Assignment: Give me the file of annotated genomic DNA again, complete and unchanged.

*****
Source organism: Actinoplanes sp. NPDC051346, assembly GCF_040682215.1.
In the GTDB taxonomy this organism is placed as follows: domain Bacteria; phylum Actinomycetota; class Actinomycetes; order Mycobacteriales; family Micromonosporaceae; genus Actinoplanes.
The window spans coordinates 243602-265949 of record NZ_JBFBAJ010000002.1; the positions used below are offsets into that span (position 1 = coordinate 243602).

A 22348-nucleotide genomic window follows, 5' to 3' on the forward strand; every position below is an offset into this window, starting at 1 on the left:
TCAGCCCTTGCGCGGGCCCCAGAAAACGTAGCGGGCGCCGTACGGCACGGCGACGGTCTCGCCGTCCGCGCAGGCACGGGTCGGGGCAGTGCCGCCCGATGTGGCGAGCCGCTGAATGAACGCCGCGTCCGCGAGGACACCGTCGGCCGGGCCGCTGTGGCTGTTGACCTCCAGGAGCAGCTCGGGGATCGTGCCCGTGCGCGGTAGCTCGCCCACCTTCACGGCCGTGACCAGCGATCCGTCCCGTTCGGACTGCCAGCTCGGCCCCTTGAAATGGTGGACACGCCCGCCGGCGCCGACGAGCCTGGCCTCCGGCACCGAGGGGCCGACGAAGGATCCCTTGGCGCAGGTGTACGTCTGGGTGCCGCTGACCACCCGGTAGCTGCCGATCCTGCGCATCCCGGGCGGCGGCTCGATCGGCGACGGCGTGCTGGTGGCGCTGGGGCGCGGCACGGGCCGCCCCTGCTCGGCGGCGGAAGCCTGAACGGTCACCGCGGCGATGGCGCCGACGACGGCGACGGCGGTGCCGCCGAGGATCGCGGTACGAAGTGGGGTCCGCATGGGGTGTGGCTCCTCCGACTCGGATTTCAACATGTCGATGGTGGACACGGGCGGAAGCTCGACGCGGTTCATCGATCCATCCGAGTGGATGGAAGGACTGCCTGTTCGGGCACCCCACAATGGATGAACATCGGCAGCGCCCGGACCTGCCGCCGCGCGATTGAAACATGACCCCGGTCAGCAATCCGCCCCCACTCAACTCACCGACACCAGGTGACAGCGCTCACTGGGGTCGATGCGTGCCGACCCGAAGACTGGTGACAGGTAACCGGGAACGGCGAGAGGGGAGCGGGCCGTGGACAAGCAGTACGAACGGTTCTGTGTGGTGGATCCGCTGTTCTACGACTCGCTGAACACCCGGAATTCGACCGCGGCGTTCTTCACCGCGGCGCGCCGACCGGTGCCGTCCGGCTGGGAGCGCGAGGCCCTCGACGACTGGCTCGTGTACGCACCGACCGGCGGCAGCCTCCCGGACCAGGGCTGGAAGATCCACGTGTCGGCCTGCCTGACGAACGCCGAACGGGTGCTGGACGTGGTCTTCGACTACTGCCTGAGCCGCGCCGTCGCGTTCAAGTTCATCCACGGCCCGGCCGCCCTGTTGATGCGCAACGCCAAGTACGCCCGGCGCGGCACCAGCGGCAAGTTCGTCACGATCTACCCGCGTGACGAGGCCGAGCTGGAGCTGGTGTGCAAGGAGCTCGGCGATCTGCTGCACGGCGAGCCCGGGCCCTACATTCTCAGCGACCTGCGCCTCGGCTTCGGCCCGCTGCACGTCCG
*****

Source organism: Actinoplanes sp. NPDC051346, assembly GCF_040682215.1.
In the GTDB taxonomy this organism is placed as follows: domain Bacteria; phylum Actinomycetota; class Actinomycetes; order Mycobacteriales; family Micromonosporaceae; genus Actinoplanes.
The window spans coordinates 243602-265949 of record NZ_JBFBAJ010000002.1; the positions used below are offsets into that span (position 1 = coordinate 243602).

A 22348-nucleotide genomic window follows, 5' to 3' on the forward strand; every position below is an offset into this window, starting at 1 on the left:
TCAGCCCTTGCGCGGGCCCCAGAAAACGTAGCGGGCGCCGTACGGCACGGCGACGGTCTCGCCGTCCGCGCAGGCACGGGTCGGGGCAGTGCCGCCCGATGTGGCGAGCCGCTGAATGAACGCCGCGTCCGCGAGGACACCGTCGGCCGGGCCGCTGTGGCTGTTGACCTCCAGGAGCAGCTCGGGGATCGTGCCCGTGCGCGGTAGCTCGCCCACCTTCACGGCCGTGACCAGCGATCCGTCCCGTTCGGACTGCCAGCTCGGCCCCTTGAAATGGTGGACACGCCCGCCGGCGCCGACGAGCCTGGCCTCCGGCACCGAGGGGCCGACGAAGGATCCCTTGGCGCAGGTGTACGTCTGGGTGCCGCTGACCACCCGGTAGCTGCCGATCCTGCGCATCCCGGGCGGCGGCTCGATCGGCGACGGCGTGCTGGTGGCGCTGGGGCGCGGCACGGGCCGCCCCTGCTCGGCGGCGGAAGCCTGAACGGTCACCGCGGCGATGGCGCCGACGACGGCGACGGCGGTGCCGCCGAGGATCGCGGTACGAAGTGGGGTCCGCATGGGGTGTGGCTCCTCCGACTCGGATTTCAACATGTCGATGGTGGACACGGGCGGAAGCTCGACGCGGTTCATCGATCCATCCGAGTGGATGGAAGGACTGCCTGTTCGGGCACCCCACAATGGATGAACATCGGCAGCGCCCGGACCTGCCGCCGCGCGATTGAAACATGACCCCGGTCAGCAATCCGCCCCCACTCAACTCACCGACACCAGGTGACAGCGCTCACTGGGGTCGATGCGTGCCGACCCGAAGACTGGTGACAGGTAACCGGGAACGGCGAGAGGGGAGCGGGCCGTGGACAAGCAGTACGAACGGTTCTGTGTGGTGGATCCGCTGTTCTACGACTCGCTGAACACCCGGAATTCGACCGCGGCGTTCTTCACCGCGGCGCGCCGACCGGTGCCGTCCGGCTGGGAGCGCGAGGCCCTCGACGACTGGCTCGTGTACGCACCGACCGGCGGCAGCCTCCCGGACCAGGGCTGGAAGATCCACGTGTCGGCCTGCCTGACGAACGCCGAACGGGTGCTGGACGTGGTCTTCGACTACTGCCTGAGCCGCGCCGTCGCGTTCAAGTTCATCCACGGCCCGGCCGCCCTGTTGATGCGCAACGCCAAGTACGCCCGGCGCGGCACCAGCGGCAAGTTCGTCACGATCTACCCGCGTGACGAGGCCGAGCTGGAGCTGGTGTGCAAGGAGCTCGGCGATCTGCTGCACGGCGAGCCCGGGCCCTACATTCTCAGCGACCTGCGCCTCGGCTTCGGCCCGCTGCACGTCCG